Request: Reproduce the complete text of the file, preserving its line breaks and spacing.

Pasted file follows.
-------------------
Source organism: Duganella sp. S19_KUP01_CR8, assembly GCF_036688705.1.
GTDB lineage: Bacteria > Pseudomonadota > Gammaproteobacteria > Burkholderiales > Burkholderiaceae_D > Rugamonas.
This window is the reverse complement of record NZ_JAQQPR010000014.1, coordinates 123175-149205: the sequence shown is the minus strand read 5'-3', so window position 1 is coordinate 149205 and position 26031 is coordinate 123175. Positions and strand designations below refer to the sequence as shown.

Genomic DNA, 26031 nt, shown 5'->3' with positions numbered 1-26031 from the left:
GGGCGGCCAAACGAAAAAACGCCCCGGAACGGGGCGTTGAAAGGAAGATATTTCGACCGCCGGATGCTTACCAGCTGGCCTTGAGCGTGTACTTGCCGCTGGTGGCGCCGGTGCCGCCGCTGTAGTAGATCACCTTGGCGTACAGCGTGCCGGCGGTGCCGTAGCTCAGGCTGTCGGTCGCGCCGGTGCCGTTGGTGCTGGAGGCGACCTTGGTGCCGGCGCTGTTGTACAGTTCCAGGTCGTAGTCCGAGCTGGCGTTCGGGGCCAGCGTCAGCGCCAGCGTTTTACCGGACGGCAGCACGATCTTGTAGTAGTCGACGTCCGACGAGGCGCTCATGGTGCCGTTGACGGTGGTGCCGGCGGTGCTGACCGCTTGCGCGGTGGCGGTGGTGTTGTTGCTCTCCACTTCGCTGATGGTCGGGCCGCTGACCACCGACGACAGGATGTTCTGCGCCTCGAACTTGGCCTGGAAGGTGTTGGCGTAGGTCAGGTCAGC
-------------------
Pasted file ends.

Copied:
Source organism: Duganella sp. S19_KUP01_CR8, assembly GCF_036688705.1.
GTDB lineage: Bacteria > Pseudomonadota > Gammaproteobacteria > Burkholderiales > Burkholderiaceae_D > Rugamonas.
This window is the reverse complement of record NZ_JAQQPR010000014.1, coordinates 123175-149205: the sequence shown is the minus strand read 5'-3', so window position 1 is coordinate 149205 and position 26031 is coordinate 123175. Positions and strand designations below refer to the sequence as shown.

Genomic DNA, 26031 nt, shown 5'->3' with positions numbered 1-26031 from the left:
GGGCGGCCAAACGAAAAAACGCCCCGGAACGGGGCGTTGAAAGGAAGATATTTCGACCGCCGGATGCTTACCAGCTGGCCTTGAGCGTGTACTTGCCGCTGGTGGCGCCGGTGCCGCCGCTGTAGTAGATCACCTTGGCGTACAGCGTGCCGGCGGTGCCGTAGCTCAGGCTGTCGGTCGCGCCGGTGCCGTTGGTGCTGGAGGCGACCTTGGTGCCGGCGCTGTTGTACAGTTCCAGGTCGTAGTCCGAGCTGGCGTTCGGGGCCAGCGTCAGCGCCAGCGTTTTACCGGACGGCAGCACGATCTTGTAGTAGTCGACGTCCGACGAGGCGCTCATGGTGCCGTTGACGGTGGTGCCGGCGGTGCTGACCGCTTGCGCGGTGGCGGTGGTGTTGTTGCTCTCCACTTCGCTGATGGTCGGGCCGCTGACCACCGACGACAGGATGTTCTGCGCCTCGAACTTGGCCTGGAAGGTGTTGGCGTAGGTCAGGTCAGC